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The Scarlet

Review of “Get Out”

CUFS Brings Jordan Peele’s Horror Film to Clark

Daniel Juarez, Managing Editor

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Thinking about what the hell I’d just watched as the credits started to roll, I left Jefferson 320 and caught myself wondering how truly aware people are of their own outlooks towards others, and whether or not they’d taken the time to evaluate said attitudes. Maybe that’s too big or too deep of a topic to open my first ever movie review on, but what would be if it weren’t honest? Written and directed by Jordan Peele, who fans will recognize as one half of the hilarious and concluded comedy series “Key and Peele,” “Get Outis a taut, scary, slow burn of a movie.

         I’ll say that the greatest strength that the film has going for it is creating and staying within an atmosphere that not many people, me included, would choose to engage in or expect to find in a horror movie. I’d avoided any trailers (as well as the really annoying youtube ads for it) when it first came out in theatres, and I’m glad I did. Right from beginning, the very well done one-take opening, you’re left wondering where the film’s going to go, and believe me, there are a bunch of different directions it could’ve taken. But instead of going into any of my guesses as to what evil force was at work, I was pleasantly surprised to discover that it is a film about race.

Yes, race is at the forefront of the movie, but it doesn’t detract or pull you away from it: the opposite happens. “The Guess Who’s Coming to Dinner” inspired premise of our black hero, Chris meeting the white family of his girlfriend, Rose, is something that has been done numerous times before. But the simple act of injecting modern race themes elevates the movie to stand out from the rest.  At the first mention of a movie about race, you’d probably expect some in-your-face, super, over-the-top prejudiced characters who the audience is immediately supposed to identify as the antagonistic side characters.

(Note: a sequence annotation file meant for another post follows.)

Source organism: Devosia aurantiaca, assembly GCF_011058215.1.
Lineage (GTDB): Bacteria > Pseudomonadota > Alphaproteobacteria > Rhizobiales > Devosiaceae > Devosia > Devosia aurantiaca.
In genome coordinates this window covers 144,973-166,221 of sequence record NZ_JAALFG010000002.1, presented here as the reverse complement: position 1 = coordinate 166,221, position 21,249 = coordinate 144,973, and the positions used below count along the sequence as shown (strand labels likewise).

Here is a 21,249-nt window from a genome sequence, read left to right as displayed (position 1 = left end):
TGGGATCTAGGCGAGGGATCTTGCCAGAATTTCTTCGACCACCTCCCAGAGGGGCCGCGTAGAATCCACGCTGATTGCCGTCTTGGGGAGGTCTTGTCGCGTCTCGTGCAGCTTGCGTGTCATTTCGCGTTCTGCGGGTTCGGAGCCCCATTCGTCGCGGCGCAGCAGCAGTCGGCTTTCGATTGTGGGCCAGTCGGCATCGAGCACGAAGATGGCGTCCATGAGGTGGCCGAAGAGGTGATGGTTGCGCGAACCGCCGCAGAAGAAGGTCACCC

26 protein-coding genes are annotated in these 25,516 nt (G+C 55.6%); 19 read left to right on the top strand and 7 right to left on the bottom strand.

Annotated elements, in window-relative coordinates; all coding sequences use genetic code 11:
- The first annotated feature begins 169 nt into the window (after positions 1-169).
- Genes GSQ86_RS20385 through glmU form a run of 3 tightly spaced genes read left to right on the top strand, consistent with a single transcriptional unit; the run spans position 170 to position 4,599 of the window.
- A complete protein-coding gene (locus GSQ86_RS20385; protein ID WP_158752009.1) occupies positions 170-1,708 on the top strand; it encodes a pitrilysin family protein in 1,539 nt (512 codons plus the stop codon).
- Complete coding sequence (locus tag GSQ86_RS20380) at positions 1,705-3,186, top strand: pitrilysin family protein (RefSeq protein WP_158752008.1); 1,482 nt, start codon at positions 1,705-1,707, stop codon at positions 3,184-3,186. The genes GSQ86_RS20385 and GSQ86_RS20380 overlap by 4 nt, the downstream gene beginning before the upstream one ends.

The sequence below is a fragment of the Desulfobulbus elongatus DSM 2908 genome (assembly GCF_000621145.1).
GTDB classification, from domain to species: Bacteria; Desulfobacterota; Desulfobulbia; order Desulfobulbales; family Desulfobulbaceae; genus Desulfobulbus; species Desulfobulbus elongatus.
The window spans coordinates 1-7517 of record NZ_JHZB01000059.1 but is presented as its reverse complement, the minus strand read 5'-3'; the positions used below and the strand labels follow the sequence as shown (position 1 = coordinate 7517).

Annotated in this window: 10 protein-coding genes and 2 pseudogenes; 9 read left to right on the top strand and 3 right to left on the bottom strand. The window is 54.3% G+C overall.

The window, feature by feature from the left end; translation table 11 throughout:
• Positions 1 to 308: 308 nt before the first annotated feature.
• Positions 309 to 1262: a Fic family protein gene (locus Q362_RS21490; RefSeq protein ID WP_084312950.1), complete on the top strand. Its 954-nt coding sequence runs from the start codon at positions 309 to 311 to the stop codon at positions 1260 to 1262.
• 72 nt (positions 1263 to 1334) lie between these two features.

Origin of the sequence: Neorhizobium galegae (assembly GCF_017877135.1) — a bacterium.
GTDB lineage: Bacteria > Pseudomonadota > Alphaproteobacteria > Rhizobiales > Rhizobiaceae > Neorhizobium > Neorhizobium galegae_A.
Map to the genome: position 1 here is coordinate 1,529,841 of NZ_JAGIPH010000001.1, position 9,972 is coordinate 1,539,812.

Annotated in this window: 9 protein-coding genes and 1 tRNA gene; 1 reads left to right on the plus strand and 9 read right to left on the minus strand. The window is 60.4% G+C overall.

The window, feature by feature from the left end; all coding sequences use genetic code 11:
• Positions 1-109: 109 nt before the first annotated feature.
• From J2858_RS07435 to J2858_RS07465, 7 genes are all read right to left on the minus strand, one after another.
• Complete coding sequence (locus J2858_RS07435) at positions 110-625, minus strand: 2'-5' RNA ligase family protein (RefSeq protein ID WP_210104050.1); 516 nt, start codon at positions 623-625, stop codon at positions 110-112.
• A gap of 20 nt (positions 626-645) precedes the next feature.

Not the case here. The film’s focus isn’t on Neo-Nazis, (or the “Far-Right,” as they call themselves), staunch conservatives, or even moderate conservatives, but on liberals: people who preach and scream from the hilltops that race-relations can improve. The film expertly shows how sometimes they do more harm than good, which really made me, a Latin-American at a liberal arts college, question how many people I’ve interacted with, though well-intentioned, may say something passively-prejudiced without even knowing it. The way in which the film chooses to focus on these decent but very flawed people, and their antiquated way of displaying their vices is something so unconventional that worked perfectly for the situations that played out.

A final disclaimer that I should point out is that there are some really awkward WTF scenes that made me cringe during my viewing of the movie. You might have the same reaction, but I guarantee you that the build-up of these scenes, the payoff for all of it works well in the end while succeeding in sending its message (and when you’re talking about a sensitive issue, it’s bound to create discomfort). I walked away from the movie pretty freaked out and a bit more paranoid than usual, with the conclusion that it’s an effective film for both horror-enthusiasts and those aware of the racial politics facing modern America today. If either one of these describe you, do yourself a favor and go watch it on Netflix, Hulu, whatever. Unless horror movies aren’t your thing (that’s usually a deal-breaker).  

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The student news site of Clark University
Review of “Get Out”